My attempt to spell out in detail the implications of various styles of output specifications was not deemed helpful, so I condensed it into fewer, more general, words, at http://www.validlab.com/754R/hough-changes-6.html .

String representations of NaNs and Infinities - proposal by Darcy.

The requirements for conversion of numbers to decimal strings ensure that floating-point data may be output in decimal, then read back in to recover the original data. Should the same be true of Infinities and NaNs? Unlike numbers, NaN data may have different meaning on different systems - should the external format attempt to convey the "meaning" or simply the hex pattern of the fraction bits?

We have agreed that the integer bit differentiates types of NaNs - 1 for quiet, 0 for signaling, corresponding to most current hardware implementations.

We have not yet specified conversions of NaNs between floating-point formats - conversion of a quiet NaN from single to double and back to single probably should preserve the binary pattern, but 754 does not so require, and what about conversion from double to single - are the least or most significant fraction bits truncated? What about sign bits of NaNs - nothing said in 754.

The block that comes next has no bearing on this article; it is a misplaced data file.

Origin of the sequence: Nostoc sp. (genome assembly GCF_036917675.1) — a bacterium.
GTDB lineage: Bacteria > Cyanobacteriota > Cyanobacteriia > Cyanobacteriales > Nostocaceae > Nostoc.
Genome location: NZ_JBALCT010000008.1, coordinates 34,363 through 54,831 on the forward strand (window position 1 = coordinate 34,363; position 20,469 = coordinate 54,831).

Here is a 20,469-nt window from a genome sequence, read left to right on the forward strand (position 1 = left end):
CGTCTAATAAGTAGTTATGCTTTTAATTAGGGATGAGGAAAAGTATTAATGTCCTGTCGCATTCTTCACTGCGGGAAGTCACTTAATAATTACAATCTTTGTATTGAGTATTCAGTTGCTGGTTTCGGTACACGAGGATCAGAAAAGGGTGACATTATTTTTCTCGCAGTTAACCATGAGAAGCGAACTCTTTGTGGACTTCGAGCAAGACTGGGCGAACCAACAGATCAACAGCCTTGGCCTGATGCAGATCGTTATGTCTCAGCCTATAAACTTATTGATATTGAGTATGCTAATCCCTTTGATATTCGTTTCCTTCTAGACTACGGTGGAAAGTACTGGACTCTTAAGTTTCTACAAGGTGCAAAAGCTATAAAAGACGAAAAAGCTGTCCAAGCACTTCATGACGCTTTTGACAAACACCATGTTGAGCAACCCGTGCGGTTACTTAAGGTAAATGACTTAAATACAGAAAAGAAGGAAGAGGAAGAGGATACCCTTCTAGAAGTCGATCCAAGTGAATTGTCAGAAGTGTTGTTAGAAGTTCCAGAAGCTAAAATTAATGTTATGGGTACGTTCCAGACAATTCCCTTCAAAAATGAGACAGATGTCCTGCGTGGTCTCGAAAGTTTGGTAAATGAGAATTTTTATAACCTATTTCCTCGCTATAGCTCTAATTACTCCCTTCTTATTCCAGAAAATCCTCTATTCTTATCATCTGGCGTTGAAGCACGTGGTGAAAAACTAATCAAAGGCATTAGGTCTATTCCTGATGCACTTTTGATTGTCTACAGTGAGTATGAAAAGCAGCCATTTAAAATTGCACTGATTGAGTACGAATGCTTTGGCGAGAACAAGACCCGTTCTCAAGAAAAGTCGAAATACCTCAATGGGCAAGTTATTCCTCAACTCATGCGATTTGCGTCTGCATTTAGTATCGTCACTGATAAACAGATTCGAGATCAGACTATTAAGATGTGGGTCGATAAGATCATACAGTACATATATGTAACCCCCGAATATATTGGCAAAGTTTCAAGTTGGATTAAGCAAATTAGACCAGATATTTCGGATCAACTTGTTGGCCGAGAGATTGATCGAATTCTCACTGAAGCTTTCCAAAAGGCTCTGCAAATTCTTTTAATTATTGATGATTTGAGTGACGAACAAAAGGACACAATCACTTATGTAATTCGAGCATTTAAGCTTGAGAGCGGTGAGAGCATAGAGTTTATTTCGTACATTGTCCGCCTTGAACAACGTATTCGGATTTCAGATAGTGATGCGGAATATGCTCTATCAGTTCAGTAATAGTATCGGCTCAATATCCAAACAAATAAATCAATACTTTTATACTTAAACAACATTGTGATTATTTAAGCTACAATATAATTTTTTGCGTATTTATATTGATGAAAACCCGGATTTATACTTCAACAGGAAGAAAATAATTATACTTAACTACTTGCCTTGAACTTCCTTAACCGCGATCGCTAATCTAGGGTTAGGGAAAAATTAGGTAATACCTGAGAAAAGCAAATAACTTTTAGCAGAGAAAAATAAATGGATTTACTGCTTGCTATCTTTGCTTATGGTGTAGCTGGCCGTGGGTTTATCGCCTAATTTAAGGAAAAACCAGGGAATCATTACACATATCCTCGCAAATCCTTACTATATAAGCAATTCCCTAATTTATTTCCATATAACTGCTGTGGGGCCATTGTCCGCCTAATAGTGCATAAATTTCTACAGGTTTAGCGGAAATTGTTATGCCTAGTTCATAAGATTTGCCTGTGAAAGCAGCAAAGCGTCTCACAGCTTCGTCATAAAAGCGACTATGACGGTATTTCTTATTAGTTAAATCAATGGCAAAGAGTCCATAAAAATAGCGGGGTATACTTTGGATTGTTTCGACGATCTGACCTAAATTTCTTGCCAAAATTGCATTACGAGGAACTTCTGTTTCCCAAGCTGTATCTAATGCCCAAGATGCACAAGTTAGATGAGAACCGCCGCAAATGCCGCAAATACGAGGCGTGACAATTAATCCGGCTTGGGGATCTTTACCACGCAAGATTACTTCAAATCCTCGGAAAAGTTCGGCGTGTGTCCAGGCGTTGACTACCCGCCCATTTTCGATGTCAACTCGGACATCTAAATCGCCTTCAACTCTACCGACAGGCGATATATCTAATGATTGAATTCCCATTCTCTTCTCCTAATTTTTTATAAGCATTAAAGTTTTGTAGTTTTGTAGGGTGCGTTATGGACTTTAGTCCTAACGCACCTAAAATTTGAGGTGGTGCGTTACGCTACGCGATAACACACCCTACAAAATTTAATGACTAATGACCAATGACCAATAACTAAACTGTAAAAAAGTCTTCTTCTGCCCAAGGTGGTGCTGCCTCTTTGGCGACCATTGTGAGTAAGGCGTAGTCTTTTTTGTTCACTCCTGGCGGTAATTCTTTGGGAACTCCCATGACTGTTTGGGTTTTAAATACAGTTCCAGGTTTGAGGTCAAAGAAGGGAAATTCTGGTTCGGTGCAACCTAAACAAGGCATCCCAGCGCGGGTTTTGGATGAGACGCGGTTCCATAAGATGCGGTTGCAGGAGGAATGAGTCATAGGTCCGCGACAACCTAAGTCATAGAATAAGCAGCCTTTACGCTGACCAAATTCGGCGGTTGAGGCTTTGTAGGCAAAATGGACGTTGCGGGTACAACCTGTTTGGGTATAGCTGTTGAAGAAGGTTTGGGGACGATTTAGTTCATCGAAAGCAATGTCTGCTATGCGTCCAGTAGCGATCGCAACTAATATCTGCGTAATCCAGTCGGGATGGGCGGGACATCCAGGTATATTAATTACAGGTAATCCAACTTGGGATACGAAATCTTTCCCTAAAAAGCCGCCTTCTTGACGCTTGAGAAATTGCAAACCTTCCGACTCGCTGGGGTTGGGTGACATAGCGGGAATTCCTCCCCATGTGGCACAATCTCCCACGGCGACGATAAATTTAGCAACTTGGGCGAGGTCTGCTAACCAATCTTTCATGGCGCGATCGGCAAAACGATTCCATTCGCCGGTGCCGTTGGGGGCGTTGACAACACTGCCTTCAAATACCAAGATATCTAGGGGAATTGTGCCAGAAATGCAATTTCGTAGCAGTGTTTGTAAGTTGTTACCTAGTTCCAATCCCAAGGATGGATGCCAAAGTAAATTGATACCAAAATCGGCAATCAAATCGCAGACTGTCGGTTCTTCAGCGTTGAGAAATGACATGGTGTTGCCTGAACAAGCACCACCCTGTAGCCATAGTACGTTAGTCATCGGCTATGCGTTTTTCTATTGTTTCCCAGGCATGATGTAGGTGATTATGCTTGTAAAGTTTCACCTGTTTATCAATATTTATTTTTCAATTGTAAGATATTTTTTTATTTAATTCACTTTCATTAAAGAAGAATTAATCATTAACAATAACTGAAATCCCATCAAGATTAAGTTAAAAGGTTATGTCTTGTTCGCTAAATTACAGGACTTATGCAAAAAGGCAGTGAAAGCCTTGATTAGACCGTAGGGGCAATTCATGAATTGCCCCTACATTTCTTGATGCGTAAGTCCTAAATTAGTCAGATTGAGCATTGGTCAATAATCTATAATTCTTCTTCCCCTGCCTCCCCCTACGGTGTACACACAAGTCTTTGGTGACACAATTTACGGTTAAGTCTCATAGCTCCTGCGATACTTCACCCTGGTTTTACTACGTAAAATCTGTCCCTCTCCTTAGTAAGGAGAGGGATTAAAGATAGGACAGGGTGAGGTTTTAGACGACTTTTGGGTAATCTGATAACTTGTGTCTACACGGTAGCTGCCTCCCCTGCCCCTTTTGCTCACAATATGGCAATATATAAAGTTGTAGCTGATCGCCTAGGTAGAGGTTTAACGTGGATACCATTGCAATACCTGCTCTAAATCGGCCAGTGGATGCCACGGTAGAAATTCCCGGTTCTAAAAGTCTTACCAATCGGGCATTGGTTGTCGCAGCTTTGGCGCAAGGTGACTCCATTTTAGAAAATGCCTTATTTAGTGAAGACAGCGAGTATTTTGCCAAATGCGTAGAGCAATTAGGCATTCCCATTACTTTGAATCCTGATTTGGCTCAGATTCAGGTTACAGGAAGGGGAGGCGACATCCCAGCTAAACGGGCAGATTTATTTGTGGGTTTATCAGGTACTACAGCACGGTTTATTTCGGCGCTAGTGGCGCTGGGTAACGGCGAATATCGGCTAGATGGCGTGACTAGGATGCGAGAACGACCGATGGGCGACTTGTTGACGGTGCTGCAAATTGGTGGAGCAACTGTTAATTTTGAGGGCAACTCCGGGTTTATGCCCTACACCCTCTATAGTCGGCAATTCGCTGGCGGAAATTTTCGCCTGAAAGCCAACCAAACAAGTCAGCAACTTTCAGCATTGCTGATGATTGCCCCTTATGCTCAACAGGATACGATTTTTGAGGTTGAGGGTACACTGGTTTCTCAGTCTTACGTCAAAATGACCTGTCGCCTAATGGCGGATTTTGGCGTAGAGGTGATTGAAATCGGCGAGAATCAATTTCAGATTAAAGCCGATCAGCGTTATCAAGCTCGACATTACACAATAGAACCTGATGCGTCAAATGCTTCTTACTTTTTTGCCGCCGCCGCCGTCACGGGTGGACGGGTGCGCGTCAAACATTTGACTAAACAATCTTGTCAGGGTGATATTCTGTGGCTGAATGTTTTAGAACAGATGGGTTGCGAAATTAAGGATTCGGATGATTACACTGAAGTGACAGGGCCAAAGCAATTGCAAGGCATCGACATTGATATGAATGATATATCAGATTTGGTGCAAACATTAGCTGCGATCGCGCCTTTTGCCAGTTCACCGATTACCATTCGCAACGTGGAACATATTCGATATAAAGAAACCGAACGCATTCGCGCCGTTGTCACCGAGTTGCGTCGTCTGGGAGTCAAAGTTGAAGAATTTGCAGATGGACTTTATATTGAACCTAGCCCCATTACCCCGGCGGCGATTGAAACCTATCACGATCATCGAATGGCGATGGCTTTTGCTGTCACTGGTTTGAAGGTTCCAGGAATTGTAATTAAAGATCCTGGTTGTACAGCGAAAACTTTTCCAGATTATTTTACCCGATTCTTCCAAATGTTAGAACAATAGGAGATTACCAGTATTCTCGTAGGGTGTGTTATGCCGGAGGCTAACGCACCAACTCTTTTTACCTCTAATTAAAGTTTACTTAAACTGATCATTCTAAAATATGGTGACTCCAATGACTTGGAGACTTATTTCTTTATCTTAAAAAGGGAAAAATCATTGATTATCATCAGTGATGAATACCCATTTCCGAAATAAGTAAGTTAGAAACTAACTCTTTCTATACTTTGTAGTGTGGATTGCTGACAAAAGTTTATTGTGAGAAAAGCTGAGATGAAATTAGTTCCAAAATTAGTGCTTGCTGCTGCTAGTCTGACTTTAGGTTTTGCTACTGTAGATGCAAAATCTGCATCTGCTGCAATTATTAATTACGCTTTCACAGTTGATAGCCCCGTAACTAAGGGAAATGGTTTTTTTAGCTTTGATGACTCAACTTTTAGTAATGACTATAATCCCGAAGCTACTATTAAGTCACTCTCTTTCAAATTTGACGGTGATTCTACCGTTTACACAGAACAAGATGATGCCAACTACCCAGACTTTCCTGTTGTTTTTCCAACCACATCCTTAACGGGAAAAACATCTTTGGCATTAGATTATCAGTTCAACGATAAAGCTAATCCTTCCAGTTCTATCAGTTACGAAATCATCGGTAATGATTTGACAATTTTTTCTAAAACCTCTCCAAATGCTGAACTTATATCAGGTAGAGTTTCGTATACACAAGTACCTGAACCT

What about input of representations of signaling NaN? Should that signal? Or should the signal be deferred until arithmetic is performed on the NaN - "trivial" operations like copy, abs, negate don't usually signal. Consensus was that reading in a signaling NaN in binary doesn't signal, so neither should it in decimal.

If we have representations like sNaN and qNaN, or NaNs and NaNq, then what does "NaN" mean - quiet or signaling? Majority favored quiet.

Controlling FMA usage - reported by Darcy.

There are three different policies a programmer would like to have with regard to fused mac: fused mac must *not* be used, fused mac *must* be used, and fused mac may be used if it is available and convenient. It seems natural to implement fused mac must be used via a "fmac" or "fma" function call, as is available in C99. Implementing the other two options depends on language semantics. For example, Java forbids substituting fused mac for multiply and add operations. In contrast, in a C or Fortran environment on a platform with fused mac, whether or not fused mac gets used for straight code will probably depend on compiler flags. C99 has pragma's (FP_CONTRACT) to specify whether or not fused macs may be used. When fmacs are being substituted for multiplies and adds, whether

a*b - c*d
is converted to
fmac(a, b, c*d)
or
fmac(c, d, a*b)
is generally left to the compiler's discretion. However, it is feasible that an optimizer could be constrained to group operations in a way predictable from the source.

These fused mac issues are briefly discussed in Borneo 1.0.2 section 6.6.